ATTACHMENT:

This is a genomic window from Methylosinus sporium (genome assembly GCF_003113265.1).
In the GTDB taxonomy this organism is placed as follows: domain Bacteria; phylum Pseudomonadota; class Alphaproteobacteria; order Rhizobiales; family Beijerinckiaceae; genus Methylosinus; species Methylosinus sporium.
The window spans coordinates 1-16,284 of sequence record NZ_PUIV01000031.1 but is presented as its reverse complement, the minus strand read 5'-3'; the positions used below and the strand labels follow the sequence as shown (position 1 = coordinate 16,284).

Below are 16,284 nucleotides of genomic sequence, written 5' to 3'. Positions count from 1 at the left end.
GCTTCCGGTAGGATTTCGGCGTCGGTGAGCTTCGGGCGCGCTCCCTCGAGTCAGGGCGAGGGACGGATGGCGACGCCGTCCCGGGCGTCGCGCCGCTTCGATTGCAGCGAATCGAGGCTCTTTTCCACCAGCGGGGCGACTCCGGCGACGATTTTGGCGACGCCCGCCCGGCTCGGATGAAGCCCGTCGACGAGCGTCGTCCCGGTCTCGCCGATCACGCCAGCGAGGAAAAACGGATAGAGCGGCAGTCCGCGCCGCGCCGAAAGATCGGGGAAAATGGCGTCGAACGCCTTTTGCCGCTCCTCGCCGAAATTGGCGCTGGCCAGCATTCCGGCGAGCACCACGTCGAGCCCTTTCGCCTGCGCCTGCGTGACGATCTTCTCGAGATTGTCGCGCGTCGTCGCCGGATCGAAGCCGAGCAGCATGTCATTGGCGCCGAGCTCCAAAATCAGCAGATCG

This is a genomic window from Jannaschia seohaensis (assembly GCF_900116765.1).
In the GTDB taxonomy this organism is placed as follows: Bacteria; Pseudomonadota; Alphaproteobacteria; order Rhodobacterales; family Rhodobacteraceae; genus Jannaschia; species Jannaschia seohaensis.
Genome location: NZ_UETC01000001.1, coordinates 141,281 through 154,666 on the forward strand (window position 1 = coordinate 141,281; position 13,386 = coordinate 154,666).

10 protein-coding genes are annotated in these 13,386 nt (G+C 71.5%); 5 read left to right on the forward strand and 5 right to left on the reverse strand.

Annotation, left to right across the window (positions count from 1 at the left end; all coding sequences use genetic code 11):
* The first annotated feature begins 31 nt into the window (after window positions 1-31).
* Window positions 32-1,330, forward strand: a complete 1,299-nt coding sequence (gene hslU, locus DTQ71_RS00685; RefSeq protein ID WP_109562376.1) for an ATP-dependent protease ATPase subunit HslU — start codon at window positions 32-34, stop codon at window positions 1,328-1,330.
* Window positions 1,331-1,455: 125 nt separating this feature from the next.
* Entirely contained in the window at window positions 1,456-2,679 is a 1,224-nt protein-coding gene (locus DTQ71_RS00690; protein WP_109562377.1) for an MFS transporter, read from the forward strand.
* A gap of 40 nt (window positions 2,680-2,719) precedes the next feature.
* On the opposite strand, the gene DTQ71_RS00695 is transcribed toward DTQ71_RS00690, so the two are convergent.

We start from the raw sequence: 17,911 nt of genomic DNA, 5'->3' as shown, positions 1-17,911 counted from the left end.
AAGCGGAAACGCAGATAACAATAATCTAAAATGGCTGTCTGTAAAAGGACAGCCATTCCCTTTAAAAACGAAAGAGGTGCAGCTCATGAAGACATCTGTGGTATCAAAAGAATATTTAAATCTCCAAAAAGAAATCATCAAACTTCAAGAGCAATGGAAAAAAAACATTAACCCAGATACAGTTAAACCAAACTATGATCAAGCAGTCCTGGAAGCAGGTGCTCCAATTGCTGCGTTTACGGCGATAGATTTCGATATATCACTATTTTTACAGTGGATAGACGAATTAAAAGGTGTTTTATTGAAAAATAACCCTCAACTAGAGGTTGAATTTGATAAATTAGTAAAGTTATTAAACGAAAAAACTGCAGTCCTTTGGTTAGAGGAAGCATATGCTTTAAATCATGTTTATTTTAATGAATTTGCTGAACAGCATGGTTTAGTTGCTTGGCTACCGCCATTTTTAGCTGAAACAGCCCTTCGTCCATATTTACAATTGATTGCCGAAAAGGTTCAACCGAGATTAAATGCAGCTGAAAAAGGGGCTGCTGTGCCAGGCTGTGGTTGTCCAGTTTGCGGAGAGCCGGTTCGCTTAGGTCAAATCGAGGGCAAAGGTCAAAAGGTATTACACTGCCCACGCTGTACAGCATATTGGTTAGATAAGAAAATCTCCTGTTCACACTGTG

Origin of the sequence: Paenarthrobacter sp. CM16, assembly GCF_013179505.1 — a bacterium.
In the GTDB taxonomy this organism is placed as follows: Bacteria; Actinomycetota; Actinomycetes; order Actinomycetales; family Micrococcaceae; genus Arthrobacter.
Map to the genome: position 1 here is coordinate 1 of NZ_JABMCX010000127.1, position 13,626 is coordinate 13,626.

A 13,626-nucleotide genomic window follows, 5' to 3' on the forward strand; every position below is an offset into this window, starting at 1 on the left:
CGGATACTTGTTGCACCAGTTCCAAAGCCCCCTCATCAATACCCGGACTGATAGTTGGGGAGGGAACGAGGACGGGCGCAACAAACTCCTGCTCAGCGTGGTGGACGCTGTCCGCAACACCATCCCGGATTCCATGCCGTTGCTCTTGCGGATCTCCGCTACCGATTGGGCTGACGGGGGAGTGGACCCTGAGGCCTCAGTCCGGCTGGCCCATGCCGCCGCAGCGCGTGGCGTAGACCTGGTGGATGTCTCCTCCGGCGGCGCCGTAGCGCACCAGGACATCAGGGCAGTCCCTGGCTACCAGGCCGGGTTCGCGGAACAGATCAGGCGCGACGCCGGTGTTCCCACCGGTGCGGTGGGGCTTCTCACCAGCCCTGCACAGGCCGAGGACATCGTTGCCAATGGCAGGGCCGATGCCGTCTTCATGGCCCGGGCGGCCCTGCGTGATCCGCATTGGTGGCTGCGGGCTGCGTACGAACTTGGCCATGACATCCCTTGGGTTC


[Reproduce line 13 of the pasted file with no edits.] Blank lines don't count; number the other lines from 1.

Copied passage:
* Window positions 1,331-1,455: 125 nt separating this feature from the next.